Sometimes working on achieving your New Year’s resolutions can feel a lot like the Steve Martin movie, The Jerk. “I don’t need this or this. Just this ashtray. And this paddle game, the ashtray and the paddle game and that’s all I need. And this remote control. The ashtray, the paddle game, and the remote control, and that’s all I need. And these matches. The ashtray, and these matches, and the remote control and the paddle ball. And this lamp. The ashtray, this paddle game and the remote control and the lamp and that’s all I need. And that’s all I need too. I don’t need one other thing, not one – I need this. The paddle game, and the chair, and the remote control, and the matches, for sure. And this. And that’s all I need. The ashtray, the remote control, the paddle game, this magazine and the chair.”
The point is, we set these goals for ourselves and then come up with excuses about why we can’t achieve them. I need this; I need that. In this picture, I present a mix of what I keep around in my studio. Not all of it is useful all the time. In fact, I don’t even remember how to use some of it correctly.
I share this picture because this time of year, there are tons of top 5 gadgets you need to achieve your goals pieces. This post is not about things; it’s about qualities from within.
These 5 tools will help you follow through on your resolutions. Just read below, stock up, and you’ll be ready to face the New Year like a champ!
If you practice yoga or study sanskrit, you may have heard the word satya. Translated to English, it means truthfulness. So what does that mean? Truthfulness is the #1 thing I need to achieve my resolutions? Not techy gear or stretchy pants or ankle weights? Seriously?
Yes. When you are setting your goals, be honest about what you should expect from yourself in the upcoming year. We cultivate honesty with others, yet frequently cease honest conversations with ourselves. Have you ever ignored your gut instinct? Have you participated in an activity when you had a feeling that maybe you shouldn’t? Sure, we all have. That’s what I’m talking about!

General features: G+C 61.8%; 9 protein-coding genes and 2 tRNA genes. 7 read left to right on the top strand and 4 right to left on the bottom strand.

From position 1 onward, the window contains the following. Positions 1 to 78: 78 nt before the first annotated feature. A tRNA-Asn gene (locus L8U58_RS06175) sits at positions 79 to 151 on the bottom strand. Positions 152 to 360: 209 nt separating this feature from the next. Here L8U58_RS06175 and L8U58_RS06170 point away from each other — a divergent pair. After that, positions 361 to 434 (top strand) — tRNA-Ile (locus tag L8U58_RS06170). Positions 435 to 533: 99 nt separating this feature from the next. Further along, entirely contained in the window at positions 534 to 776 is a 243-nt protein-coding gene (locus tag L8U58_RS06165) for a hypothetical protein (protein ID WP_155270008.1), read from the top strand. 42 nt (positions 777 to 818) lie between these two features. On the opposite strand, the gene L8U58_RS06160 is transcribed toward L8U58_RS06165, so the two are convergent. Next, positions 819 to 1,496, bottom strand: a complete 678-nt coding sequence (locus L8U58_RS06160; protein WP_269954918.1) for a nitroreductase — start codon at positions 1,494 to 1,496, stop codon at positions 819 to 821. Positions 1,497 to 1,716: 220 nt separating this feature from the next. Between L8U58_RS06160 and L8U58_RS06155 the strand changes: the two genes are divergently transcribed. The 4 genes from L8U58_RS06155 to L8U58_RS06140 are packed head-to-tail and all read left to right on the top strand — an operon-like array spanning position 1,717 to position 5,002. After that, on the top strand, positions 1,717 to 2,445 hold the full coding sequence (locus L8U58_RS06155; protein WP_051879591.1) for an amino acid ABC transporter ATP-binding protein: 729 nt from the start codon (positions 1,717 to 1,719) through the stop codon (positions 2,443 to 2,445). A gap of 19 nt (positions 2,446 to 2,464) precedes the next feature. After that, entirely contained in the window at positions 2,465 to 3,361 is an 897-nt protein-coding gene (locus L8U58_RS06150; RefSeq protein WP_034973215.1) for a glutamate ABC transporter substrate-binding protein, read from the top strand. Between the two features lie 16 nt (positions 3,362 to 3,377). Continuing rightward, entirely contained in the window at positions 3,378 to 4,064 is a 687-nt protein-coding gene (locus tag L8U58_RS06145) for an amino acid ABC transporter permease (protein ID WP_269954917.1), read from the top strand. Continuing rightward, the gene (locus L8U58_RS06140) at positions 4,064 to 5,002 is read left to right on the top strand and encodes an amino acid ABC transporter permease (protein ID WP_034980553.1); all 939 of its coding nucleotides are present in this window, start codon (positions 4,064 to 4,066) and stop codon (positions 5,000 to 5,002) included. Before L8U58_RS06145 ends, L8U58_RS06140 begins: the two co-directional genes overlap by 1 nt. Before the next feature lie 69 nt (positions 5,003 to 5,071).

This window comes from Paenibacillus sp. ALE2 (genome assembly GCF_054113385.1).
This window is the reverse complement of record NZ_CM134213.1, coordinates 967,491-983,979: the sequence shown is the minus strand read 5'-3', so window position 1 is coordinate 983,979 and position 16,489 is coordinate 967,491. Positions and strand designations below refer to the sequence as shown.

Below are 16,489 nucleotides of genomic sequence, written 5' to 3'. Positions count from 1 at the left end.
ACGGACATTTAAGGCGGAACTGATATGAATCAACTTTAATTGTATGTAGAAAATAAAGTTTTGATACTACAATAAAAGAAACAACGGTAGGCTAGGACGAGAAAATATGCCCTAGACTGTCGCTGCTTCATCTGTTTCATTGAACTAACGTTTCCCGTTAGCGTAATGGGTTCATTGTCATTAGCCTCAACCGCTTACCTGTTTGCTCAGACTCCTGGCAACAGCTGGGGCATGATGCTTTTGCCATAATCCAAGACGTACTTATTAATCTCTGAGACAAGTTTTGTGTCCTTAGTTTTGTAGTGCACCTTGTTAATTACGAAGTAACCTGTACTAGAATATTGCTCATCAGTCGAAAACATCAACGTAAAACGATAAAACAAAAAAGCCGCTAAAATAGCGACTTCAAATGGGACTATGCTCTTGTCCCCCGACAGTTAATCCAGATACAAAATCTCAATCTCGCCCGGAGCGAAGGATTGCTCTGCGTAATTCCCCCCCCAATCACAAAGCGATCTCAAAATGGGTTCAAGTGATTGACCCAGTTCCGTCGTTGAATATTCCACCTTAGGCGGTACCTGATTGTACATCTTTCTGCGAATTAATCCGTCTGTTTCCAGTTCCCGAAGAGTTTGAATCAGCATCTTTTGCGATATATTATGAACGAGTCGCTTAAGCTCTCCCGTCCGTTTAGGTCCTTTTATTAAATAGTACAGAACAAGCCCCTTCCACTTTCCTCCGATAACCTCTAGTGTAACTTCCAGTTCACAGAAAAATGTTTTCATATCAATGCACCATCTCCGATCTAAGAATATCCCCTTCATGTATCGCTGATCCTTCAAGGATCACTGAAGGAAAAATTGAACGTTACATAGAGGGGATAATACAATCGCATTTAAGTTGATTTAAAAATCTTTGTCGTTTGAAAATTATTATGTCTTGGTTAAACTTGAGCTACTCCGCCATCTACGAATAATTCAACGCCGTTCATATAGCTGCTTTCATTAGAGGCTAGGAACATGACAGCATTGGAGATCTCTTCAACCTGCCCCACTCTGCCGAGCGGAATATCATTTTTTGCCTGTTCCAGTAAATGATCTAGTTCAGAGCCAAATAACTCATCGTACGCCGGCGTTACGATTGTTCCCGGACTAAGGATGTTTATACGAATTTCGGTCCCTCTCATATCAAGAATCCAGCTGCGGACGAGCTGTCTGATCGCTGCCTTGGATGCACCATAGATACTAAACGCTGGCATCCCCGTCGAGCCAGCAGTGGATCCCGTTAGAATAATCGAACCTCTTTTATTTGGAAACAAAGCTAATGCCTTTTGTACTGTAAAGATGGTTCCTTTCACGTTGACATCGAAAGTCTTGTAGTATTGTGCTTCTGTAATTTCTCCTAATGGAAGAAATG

Listen to that little voice inside your head who sometimes tells you no when you don’t want to hear it. You’re not being weak if you don’t participate in something that might hurt you; you’re being smart. And honest. For example, at this point last year, I was physically unable to clean my house. Spending two hours vacuuming and cleaning floors would leave me in pain and flat on my back for the rest of the day and part of the next.
Last year, my resolution was to do what I could to get myself pieced back together again. I used to jog. I like it as a form of cardio. However, if I can’t vacuum my house should I be jogging? No. Instead, I worked on exercises to put my core (specifically my pubic bone) back together. These exercises were decidedly less glamorous, but they were what my body really needed.
Truthfulness requires you to look at what you want to do and decide whether it is that you should be doing. It’s like the Rolling Stones say, “You can’t always get what you want/But if you try sometime you find/You get what you need.”
If you do nothing else on this list besides work on truthfulness, you will be loads ahead for achieving your goals.
Please join me in my next post when we will discuss our second tool, Self-respect.
Reflect on how you personally cultivate honesty and truthfulness in your life and, if you feel so inclined, comment below.
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In the mean time, let’s enjoy the Stones on David Frost in 1969.
(Much thanks to the individuals on YouTube who were thoughtful enough to have posted exactly what I wanted without me having to ask.)